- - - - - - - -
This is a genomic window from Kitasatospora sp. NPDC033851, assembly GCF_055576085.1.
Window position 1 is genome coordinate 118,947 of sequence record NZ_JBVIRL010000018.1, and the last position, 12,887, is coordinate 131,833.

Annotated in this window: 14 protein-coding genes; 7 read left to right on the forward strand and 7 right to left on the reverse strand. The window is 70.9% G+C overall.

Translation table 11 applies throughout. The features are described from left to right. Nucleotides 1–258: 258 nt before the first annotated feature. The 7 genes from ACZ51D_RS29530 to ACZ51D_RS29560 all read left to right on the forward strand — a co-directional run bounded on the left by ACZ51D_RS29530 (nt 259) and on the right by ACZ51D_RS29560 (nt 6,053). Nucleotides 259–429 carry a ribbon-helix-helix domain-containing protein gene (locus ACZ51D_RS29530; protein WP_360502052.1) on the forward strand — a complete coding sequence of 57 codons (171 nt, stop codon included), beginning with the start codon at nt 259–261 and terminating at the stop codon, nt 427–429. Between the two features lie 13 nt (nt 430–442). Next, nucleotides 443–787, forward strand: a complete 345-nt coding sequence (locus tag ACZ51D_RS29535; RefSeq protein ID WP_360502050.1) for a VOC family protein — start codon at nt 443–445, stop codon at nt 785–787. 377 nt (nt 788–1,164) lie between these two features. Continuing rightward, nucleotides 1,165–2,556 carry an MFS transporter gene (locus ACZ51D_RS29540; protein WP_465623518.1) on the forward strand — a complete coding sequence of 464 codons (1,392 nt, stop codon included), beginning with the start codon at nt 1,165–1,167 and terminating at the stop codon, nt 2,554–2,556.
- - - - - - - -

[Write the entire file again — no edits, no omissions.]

This is a genomic window from Kitasatospora sp. NPDC033851, assembly GCF_055576085.1.
Window position 1 is genome coordinate 118,947 of sequence record NZ_JBVIRL010000018.1, and the last position, 12,887, is coordinate 131,833.

Annotated in this window: 14 protein-coding genes; 7 read left to right on the forward strand and 7 right to left on the reverse strand. The window is 70.9% G+C overall.

Translation table 11 applies throughout. The features are described from left to right. Nucleotides 1–258: 258 nt before the first annotated feature. The 7 genes from ACZ51D_RS29530 to ACZ51D_RS29560 all read left to right on the forward strand — a co-directional run bounded on the left by ACZ51D_RS29530 (nt 259) and on the right by ACZ51D_RS29560 (nt 6,053). Nucleotides 259–429 carry a ribbon-helix-helix domain-containing protein gene (locus ACZ51D_RS29530; protein WP_360502052.1) on the forward strand — a complete coding sequence of 57 codons (171 nt, stop codon included), beginning with the start codon at nt 259–261 and terminating at the stop codon, nt 427–429. Between the two features lie 13 nt (nt 430–442). Next, nucleotides 443–787, forward strand: a complete 345-nt coding sequence (locus tag ACZ51D_RS29535; RefSeq protein ID WP_360502050.1) for a VOC family protein — start codon at nt 443–445, stop codon at nt 785–787. 377 nt (nt 788–1,164) lie between these two features. Continuing rightward, nucleotides 1,165–2,556 carry an MFS transporter gene (locus ACZ51D_RS29540; protein WP_465623518.1) on the forward strand — a complete coding sequence of 464 codons (1,392 nt, stop codon included), beginning with the start codon at nt 1,165–1,167 and terminating at the stop codon, nt 2,554–2,556.